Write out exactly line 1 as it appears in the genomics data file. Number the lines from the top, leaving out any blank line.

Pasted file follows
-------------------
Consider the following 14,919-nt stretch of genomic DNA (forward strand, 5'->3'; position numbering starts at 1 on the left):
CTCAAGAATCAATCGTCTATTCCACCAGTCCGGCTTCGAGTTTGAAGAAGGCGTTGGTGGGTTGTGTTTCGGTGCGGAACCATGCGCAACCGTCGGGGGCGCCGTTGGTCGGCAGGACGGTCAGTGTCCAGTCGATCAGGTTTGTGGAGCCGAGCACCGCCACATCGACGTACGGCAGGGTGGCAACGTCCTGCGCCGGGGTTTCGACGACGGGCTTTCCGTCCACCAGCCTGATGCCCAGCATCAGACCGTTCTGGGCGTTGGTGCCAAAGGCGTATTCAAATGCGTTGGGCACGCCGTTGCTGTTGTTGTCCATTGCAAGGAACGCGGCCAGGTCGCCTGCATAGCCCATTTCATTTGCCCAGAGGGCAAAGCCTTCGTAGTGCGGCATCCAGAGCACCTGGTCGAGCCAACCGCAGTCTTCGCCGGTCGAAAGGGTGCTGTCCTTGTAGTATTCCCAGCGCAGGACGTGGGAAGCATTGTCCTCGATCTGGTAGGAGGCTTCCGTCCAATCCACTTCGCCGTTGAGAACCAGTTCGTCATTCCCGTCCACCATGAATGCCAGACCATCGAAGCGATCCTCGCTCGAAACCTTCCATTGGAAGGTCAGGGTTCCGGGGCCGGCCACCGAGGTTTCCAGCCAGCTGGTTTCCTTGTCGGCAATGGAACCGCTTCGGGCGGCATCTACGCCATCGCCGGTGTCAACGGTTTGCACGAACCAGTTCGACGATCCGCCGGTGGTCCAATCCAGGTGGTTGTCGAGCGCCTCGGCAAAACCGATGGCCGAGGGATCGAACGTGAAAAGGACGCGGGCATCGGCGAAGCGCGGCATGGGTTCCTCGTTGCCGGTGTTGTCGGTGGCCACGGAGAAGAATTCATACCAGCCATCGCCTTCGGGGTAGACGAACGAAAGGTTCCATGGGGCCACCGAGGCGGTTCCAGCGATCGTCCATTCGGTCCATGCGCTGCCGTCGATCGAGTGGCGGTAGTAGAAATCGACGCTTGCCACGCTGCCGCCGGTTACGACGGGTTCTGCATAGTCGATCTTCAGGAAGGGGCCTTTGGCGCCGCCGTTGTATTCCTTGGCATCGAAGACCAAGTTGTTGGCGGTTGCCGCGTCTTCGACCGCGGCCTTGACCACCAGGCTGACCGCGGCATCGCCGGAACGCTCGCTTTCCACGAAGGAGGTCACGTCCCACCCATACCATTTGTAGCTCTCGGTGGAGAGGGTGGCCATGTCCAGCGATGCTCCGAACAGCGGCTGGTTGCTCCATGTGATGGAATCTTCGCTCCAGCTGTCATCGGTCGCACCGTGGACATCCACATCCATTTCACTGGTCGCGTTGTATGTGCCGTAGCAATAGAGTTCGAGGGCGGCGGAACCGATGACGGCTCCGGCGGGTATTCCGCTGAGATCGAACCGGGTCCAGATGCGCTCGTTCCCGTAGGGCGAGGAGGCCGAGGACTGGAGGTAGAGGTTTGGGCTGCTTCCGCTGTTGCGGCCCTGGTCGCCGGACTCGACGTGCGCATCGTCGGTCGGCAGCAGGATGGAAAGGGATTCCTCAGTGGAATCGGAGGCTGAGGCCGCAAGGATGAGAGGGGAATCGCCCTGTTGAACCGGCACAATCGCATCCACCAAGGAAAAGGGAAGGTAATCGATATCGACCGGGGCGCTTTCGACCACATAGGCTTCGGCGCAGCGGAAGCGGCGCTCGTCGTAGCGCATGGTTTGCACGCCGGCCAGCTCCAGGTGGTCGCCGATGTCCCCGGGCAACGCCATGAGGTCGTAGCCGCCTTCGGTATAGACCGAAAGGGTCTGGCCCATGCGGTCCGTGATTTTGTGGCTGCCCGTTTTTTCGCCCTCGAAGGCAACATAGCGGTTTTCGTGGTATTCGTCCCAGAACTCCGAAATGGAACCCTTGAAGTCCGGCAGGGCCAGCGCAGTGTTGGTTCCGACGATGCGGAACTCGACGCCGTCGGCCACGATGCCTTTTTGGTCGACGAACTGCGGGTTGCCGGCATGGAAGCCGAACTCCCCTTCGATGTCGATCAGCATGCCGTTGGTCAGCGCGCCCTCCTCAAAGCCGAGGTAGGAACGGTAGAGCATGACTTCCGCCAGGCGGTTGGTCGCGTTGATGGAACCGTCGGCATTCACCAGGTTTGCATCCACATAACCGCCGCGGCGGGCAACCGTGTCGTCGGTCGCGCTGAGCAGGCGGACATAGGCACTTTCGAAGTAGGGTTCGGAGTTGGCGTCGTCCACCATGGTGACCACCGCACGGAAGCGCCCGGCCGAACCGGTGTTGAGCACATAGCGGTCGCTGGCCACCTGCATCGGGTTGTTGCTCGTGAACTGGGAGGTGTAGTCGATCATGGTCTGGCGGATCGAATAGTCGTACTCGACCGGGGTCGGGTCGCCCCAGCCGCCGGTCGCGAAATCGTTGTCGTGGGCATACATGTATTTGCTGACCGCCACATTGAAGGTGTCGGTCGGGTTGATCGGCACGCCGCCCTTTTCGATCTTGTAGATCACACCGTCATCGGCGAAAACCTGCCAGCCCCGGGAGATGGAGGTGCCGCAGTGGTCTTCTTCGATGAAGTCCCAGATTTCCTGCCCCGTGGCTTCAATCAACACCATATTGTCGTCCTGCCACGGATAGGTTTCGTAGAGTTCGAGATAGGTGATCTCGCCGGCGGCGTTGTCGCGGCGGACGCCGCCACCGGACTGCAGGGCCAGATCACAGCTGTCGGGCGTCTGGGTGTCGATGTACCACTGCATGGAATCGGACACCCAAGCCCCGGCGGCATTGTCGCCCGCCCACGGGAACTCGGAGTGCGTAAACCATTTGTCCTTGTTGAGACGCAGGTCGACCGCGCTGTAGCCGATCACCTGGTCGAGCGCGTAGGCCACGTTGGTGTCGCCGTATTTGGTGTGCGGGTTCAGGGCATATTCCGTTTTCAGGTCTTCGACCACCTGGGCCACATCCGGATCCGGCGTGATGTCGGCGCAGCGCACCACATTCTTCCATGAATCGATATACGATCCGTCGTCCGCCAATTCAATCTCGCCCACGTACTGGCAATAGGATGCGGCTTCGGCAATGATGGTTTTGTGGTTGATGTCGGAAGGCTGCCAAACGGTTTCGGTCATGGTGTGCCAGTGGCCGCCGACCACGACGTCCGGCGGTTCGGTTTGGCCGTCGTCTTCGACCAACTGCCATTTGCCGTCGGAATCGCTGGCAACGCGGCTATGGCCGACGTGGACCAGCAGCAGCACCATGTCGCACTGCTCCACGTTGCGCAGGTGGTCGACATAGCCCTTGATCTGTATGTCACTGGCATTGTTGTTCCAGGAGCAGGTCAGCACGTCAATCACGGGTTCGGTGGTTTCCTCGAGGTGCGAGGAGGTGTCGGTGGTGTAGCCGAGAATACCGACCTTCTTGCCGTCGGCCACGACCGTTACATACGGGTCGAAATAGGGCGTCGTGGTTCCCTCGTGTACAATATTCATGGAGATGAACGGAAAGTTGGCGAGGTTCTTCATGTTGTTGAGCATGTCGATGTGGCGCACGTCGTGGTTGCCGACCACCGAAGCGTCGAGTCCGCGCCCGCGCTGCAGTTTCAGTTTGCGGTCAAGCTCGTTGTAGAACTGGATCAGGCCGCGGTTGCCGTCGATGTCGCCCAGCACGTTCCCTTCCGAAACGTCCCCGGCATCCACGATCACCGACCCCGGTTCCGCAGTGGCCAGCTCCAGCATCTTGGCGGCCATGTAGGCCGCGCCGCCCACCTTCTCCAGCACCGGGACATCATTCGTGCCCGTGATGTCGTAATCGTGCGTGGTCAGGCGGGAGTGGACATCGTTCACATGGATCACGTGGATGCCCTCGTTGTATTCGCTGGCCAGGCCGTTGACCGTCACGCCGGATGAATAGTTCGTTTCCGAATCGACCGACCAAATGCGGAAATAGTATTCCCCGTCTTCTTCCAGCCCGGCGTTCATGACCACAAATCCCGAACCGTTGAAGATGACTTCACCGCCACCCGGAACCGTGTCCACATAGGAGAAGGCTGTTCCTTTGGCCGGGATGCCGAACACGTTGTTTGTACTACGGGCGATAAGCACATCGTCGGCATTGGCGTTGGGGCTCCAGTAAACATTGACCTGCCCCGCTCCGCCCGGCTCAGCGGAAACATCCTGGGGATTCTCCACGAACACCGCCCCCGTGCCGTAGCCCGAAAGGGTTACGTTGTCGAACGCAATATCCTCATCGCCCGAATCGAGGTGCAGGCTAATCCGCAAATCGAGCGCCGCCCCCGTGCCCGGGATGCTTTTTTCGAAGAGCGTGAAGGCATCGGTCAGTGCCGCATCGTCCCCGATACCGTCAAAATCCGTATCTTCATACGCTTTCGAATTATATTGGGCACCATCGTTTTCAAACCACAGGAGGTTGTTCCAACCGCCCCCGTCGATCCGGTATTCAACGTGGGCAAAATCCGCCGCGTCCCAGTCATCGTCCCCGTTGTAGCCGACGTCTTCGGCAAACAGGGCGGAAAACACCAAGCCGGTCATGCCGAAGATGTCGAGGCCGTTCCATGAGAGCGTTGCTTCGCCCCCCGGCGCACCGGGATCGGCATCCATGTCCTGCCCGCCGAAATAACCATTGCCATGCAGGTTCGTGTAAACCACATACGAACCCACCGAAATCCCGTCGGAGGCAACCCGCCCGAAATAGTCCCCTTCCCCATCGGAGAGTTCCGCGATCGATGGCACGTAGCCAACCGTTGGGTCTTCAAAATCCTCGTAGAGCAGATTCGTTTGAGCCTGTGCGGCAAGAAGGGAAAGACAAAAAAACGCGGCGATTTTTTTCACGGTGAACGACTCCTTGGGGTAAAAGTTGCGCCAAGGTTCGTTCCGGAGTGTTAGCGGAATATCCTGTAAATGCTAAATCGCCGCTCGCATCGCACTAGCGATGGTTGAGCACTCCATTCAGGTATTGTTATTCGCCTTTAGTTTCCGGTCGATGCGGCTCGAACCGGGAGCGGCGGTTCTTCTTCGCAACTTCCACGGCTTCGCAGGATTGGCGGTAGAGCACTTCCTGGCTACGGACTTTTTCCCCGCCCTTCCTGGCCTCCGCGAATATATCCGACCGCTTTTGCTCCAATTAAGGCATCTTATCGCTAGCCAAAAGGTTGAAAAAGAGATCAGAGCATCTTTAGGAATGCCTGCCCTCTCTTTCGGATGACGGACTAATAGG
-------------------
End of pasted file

Consider the following 14,919-nt stretch of genomic DNA (forward strand, 5'->3'; position numbering starts at 1 on the left):